Марфа и Ванька, or Marpha and Van’ka, was a modern artwork by Kazimir Malevich from around 1929. By now the artist was ageing and this would be one of his final paintings from a long and highly distinguished career.
The portrait comes from a series of work which is known as his 2nd Peasant Cycle and features a mother and child making their way through the fields of rural Russia. The figures have very bold gradients of colour which transition from white to black in a style which was typical of this artist, and may also remind some of the work of Fernand Leger. The mother here carries two bags whilst her offspring walks besides her. In the background we see a brighter palette which is used to form several other agricultural workers who are busy at work in the distance. Presumably, the woman in the foreground is off to work herself and has to take her child with her in order to make ends meet during a turbulent time in Russian history. They wear relatively modest shoes and clothing whilst wandering across a dark green path which sweeps off to the left hand side. Above them in this painting is a bright blue sky which provides a more positive outlook, and warmer colours sweep across just below, such as tones of red and orange.
Malevich would run into problems as he promoted his highly modern artistic work, particularly with some of the ruling powers who preferred more traditional, ‘wholesome’ methods. He would be encouraged on promoting the strength of his nation and to use realist styles, though he would never agree to that. Instead, he adapted his approach so that elements were visible from reality, but still contained elements of his modernist approach, with bright tones and reduced detail. This was enough to keep him alive and avoid any more of his work being destroyed, though without his paintings residing abroad, his legacy may well have been hidden forever. Thankfully, he left many of his more ambitious and controversial works in Germany where others could learn from them and continue his legacy even in his absence. Today he remains regarded as one of Russia’s finest artists.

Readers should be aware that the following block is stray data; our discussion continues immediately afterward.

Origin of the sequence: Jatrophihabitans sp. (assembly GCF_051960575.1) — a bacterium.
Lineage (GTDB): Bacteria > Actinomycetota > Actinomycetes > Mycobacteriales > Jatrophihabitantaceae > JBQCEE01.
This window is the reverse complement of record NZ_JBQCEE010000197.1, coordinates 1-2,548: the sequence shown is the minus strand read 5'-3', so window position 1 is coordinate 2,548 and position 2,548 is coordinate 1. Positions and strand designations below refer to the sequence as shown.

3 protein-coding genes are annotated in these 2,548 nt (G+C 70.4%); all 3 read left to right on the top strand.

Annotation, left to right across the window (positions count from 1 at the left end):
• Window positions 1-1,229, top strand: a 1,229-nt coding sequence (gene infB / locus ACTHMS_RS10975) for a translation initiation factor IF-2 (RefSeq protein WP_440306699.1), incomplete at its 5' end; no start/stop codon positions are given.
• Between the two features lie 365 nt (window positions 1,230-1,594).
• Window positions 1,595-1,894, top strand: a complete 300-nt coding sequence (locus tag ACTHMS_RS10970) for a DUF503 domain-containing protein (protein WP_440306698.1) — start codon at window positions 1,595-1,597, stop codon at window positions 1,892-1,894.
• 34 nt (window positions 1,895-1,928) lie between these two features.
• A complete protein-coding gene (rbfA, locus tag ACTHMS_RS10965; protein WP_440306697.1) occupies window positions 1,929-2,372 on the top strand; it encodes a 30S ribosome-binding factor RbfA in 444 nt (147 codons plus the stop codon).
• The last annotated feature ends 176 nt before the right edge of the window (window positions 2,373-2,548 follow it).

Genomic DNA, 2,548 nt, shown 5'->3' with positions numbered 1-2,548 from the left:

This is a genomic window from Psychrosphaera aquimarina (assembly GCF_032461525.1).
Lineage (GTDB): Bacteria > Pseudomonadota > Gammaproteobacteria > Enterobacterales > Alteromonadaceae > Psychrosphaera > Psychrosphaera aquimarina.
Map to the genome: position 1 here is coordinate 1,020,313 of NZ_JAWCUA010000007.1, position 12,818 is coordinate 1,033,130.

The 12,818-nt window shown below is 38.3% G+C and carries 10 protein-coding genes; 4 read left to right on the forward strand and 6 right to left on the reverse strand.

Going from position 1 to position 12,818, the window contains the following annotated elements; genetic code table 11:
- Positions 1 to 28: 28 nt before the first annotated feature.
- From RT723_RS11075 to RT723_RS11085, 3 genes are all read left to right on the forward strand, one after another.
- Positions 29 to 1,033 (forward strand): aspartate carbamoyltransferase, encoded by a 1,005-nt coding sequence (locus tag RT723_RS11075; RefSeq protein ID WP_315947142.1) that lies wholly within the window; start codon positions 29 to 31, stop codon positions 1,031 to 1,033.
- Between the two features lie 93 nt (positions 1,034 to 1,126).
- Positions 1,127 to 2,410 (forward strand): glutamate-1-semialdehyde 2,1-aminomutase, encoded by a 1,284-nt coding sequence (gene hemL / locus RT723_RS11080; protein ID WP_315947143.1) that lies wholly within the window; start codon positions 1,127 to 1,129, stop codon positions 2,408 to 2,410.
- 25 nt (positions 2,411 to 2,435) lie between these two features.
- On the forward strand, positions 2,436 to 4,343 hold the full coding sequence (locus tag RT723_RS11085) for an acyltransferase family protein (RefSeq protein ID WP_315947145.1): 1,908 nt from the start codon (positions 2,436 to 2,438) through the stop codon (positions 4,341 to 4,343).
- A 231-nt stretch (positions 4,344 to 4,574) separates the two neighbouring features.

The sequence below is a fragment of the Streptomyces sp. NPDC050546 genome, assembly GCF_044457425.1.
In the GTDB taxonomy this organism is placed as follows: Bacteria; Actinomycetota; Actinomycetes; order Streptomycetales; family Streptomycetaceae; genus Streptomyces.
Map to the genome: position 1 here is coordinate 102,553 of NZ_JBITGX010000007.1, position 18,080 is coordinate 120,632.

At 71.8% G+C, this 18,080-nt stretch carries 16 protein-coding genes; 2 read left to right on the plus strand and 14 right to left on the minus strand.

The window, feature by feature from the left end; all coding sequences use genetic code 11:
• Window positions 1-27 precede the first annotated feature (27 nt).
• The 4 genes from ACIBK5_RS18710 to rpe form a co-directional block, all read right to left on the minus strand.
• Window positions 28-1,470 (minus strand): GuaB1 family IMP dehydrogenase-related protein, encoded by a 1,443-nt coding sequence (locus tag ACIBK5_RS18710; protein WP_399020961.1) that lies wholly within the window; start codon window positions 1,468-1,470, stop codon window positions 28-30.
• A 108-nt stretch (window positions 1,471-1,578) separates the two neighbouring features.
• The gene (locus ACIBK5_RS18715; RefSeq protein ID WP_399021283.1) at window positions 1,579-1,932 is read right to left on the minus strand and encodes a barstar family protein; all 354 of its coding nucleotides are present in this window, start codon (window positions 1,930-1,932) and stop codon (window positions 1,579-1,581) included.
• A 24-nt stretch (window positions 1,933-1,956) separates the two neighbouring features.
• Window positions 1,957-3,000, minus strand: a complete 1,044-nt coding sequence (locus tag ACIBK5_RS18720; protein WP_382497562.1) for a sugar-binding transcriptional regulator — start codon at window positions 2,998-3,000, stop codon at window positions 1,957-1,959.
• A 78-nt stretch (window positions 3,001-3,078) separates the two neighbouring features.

Peasant life in Russia was a key element in society. They were seen as contributing food to the nation, breaking their backs for the benefit of everyone else. Posters would promote their lives and underline the values of collectivisation as well as working together to strengthen the country. Malevich may not have gone along with all of these political beliefs, but he always was fond of those less fortunate and was happy enough to draw attention to their lives. Over the course of his career, Malevich would change approach several times, particularly so early on when he was fed a diet of Impressionism and Post-Impressionism before deciding that he wanted to achieve something new and so set about leaving behind an influential body of work.